We’re in a $17 billion market for new green homes, so it makes sense that the USGBC and Home Depot would team up to make green building products more accessible. Today, the USGBC and Home Depot announced a new database – available through LEEDHomeDepot.com – currently listing more than 2,500 products that contribute towards LEED for Homes certification.
*This is a sponsored post for the Everblue Training Institute.
The green homes market is growing like crazy and energy efficiency is a big aspect of this growth. Specifically, I think the energy audit is critical to helping homeowners improve the performance and comfort of existing homes, and trained professionals will play an important role going forward. That’s why the Everblue Training Institute is providing a great resource by training professionals to obtain BPI Certification. (more…)
Dutch-based Lemnis Lighting is hitting the LED scene with a cut-rate, basic light bulb selling for $4.95 — the Pharox 200 Blu. It uses 5 watts, has a 2700 K color temperature, has a CRI of 85, lasts about 15,000 hours, and outputs 240 lumens. The bulb could replace 25W incandescents and is suitable for task lights, accent lights, and other ambient illumination.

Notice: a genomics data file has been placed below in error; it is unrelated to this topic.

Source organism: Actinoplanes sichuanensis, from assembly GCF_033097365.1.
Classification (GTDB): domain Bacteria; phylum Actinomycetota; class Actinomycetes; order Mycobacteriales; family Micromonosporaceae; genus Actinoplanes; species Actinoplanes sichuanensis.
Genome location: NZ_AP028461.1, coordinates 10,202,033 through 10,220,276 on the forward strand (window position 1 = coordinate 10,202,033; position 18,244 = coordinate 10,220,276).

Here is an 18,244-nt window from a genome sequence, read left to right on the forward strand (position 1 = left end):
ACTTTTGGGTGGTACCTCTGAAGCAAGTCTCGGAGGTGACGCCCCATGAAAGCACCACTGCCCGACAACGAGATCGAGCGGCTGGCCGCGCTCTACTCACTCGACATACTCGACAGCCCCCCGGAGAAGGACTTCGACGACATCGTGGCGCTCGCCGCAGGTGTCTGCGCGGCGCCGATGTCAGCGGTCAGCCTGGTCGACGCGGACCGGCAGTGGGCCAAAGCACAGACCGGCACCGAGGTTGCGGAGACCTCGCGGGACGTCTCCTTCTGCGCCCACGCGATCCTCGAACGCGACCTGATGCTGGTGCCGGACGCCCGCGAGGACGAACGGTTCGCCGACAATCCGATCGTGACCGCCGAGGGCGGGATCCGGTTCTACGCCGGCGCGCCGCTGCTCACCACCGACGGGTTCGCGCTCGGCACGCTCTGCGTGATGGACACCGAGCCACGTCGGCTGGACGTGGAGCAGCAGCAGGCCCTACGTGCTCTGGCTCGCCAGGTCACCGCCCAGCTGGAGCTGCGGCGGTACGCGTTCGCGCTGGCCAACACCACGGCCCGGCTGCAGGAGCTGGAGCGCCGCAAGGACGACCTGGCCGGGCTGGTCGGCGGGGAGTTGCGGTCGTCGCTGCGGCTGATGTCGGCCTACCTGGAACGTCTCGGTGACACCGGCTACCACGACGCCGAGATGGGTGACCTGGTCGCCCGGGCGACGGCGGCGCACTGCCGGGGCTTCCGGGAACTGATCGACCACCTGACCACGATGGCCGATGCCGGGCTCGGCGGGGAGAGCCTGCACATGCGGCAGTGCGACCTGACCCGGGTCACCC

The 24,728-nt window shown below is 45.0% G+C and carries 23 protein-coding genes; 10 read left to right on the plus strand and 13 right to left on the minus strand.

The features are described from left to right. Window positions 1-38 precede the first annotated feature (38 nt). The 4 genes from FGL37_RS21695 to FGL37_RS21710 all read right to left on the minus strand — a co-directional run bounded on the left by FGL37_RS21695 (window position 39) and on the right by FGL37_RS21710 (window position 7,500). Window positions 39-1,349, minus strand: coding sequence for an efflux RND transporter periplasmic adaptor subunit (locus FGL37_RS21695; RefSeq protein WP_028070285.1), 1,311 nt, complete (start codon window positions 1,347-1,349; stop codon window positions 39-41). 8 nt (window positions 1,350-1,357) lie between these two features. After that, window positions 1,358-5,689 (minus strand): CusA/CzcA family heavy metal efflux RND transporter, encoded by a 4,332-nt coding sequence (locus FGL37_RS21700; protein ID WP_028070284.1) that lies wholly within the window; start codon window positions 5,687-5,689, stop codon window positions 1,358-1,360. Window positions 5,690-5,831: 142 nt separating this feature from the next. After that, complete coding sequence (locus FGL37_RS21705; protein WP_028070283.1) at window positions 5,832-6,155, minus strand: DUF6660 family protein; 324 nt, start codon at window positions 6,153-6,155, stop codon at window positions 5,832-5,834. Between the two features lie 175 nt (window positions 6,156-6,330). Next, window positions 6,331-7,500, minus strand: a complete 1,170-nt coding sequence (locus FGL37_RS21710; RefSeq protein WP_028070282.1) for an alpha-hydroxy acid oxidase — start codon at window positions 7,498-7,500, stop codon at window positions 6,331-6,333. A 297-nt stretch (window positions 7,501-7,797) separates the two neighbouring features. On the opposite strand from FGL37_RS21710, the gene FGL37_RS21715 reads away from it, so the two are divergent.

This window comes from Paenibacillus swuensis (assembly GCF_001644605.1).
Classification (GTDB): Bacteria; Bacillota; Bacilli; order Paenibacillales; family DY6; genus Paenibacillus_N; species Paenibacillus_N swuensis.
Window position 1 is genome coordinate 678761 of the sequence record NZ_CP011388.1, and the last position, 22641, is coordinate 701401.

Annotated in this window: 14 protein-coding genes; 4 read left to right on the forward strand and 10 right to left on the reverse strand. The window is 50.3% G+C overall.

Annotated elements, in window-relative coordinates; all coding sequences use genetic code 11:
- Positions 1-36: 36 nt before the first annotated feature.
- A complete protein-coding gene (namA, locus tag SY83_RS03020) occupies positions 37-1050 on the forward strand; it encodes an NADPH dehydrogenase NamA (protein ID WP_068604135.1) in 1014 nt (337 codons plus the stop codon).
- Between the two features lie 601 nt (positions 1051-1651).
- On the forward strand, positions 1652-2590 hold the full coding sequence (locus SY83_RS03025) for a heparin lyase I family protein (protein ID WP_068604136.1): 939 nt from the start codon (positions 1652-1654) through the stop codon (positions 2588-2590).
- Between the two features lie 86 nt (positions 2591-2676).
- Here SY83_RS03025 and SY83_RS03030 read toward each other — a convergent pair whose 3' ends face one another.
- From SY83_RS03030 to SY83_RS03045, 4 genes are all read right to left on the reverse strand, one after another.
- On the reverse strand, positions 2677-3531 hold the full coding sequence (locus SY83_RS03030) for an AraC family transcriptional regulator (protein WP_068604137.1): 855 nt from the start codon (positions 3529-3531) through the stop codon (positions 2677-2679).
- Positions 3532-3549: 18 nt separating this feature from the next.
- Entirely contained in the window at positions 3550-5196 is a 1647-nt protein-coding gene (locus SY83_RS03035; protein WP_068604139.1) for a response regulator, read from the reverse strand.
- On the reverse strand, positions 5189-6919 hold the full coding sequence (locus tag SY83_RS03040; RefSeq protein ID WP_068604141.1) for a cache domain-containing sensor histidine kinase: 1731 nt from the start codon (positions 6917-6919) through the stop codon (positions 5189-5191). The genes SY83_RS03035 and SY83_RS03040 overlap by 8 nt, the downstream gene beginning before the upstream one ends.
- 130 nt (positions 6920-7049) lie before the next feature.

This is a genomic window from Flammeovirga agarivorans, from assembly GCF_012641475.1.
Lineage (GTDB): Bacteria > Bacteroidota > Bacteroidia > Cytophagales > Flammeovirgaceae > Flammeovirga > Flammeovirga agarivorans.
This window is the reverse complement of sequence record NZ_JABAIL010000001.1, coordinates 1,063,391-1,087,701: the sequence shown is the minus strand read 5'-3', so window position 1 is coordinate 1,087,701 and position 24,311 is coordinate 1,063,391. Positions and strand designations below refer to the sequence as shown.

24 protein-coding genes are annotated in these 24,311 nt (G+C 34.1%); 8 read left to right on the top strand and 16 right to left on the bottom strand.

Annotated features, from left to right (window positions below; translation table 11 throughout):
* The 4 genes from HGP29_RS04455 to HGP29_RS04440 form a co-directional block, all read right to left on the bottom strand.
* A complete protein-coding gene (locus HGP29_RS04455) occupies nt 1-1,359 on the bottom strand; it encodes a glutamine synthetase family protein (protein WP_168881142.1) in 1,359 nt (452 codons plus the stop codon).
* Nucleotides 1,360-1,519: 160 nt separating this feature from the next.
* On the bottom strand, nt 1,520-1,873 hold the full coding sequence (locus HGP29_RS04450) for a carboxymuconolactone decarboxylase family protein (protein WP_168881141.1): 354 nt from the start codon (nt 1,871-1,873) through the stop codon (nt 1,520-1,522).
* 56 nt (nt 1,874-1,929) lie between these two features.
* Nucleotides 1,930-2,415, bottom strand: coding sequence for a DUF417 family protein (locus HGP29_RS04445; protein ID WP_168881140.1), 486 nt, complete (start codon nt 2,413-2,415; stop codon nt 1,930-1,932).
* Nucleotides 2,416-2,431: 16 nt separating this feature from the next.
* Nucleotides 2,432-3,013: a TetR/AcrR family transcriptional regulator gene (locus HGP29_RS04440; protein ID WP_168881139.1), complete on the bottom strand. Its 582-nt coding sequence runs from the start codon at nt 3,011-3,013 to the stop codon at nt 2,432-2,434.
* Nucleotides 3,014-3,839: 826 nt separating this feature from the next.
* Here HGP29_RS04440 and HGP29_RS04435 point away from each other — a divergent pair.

The Green Button Initiative is gaining traction with the launch of Green Button Connect, a web portal launched by energy-focused software developer, Tendril. One side of the site serves consumers who can upload their green button data and try out different applications to make sense of it. The other side of the site serves developers who want to develop applications for these consumers to use.
Letting the sun’s rays reach your home’s interior rooms, or down to lower level, is a challenge on any project, and virtually impossible without cutting a large hole in your roof. But now, Solectric offers an electronic skylight that promises the next best thing — interior lighting that is powered by the sun and can be rendered at the same color temperature.